As some of you may be aware of, the historic United Nations Climate Change Conference is underway right now in Copenhagen. The conference began on December 7 and will continue till the 18th. It is the largest international political conference ever to be held in Denmark, with participants from 192 countries meeting to reach an agreement about how to combat global warming.
Despite some clashes with protesters that that essentially ceased all talks on Dec. 16, the conference pressed on. President Barack Obama is expected to appear on Friday, along with 100 other national leaders hoping to come to a historic agreement between nations.
On Thursday, Dec. 17 Secretary of State Hillary Rodham Clinton, announced that the United States would participate in a $100-billion-a-year fund that will help poor nations combat climate change through the end of the decade. Though Clinton did not specify how much the U.S. would be contributing, it is still a huge move for the country and sends a strong message about the nation’s stance on environmental issues.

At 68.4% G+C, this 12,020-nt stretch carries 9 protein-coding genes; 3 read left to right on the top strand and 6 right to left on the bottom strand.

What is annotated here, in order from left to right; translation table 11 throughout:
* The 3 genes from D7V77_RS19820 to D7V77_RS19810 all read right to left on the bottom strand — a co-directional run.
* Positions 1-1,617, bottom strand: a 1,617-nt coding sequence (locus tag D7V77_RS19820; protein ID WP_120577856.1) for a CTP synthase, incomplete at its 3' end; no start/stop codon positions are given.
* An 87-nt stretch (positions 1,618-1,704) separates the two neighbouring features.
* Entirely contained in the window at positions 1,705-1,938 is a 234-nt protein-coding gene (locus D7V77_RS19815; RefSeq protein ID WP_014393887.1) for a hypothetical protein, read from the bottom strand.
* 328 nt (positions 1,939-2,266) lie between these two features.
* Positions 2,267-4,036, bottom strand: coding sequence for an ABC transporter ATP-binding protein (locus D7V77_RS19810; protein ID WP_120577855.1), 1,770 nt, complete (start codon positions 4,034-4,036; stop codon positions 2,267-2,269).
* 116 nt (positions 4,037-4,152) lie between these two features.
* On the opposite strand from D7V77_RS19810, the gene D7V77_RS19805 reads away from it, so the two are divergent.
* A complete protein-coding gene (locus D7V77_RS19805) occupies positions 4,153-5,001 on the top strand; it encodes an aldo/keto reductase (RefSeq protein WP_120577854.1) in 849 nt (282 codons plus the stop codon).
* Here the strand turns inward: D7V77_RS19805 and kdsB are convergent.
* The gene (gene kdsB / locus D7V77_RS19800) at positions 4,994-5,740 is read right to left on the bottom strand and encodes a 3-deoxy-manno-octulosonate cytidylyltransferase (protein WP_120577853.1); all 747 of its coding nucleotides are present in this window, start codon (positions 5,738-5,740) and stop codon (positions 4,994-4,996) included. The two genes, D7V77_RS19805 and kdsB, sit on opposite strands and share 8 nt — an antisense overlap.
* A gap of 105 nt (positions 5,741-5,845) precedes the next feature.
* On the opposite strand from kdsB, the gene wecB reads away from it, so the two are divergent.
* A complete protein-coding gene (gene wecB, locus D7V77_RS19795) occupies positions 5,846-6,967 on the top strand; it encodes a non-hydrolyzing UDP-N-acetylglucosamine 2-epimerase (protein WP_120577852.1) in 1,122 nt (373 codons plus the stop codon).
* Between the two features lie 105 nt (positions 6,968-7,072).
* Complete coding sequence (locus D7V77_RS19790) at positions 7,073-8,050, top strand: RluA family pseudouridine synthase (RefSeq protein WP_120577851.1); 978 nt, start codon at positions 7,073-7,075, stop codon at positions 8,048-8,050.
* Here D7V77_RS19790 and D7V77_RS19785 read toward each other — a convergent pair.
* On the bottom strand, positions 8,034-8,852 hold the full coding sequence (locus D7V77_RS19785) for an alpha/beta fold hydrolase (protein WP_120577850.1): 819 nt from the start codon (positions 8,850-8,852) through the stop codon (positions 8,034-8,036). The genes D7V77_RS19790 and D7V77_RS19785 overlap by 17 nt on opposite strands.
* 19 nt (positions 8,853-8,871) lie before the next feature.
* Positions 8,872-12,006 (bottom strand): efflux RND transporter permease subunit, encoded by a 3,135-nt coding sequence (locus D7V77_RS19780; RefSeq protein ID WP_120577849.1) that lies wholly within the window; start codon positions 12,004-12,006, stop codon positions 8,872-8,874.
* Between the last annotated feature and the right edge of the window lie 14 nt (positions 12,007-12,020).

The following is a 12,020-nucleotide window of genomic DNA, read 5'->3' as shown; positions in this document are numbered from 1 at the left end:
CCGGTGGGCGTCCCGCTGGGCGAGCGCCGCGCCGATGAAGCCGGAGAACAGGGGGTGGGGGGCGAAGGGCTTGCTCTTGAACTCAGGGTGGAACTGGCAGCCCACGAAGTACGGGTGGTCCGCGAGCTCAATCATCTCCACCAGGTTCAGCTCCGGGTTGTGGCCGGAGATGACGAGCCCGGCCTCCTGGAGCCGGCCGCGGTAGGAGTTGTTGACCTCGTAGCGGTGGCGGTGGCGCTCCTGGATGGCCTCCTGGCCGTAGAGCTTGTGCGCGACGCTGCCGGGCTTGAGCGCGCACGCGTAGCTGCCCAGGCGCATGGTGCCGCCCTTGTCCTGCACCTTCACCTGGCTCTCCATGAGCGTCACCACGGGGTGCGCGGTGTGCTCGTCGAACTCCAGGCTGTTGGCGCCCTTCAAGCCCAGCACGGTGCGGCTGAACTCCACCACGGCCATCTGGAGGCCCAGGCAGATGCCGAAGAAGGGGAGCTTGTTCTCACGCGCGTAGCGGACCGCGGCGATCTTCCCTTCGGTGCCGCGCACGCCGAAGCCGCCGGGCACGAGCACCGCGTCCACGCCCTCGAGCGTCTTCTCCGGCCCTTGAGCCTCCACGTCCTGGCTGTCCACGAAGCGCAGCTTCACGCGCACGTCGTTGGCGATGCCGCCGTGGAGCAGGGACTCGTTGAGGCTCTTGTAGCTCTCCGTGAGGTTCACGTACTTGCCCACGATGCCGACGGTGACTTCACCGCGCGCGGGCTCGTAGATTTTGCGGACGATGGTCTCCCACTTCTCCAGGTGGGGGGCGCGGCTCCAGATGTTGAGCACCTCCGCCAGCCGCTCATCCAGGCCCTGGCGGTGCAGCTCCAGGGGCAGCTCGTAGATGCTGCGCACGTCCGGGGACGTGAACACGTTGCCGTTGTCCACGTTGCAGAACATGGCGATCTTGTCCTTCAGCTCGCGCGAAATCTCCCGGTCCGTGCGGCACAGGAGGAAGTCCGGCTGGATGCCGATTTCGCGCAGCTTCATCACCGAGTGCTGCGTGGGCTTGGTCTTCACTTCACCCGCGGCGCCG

However, U.S. participation was contingent on reaching an agreement this week, as well as a commitment from China about more transparency in its emissions reporting.
Clinton’s announcement is a high point in the conference, which has been plagued by delays and deadlocked over several issues. Hopefully, discussions will end on a good note and firm plans for progress will be put in place.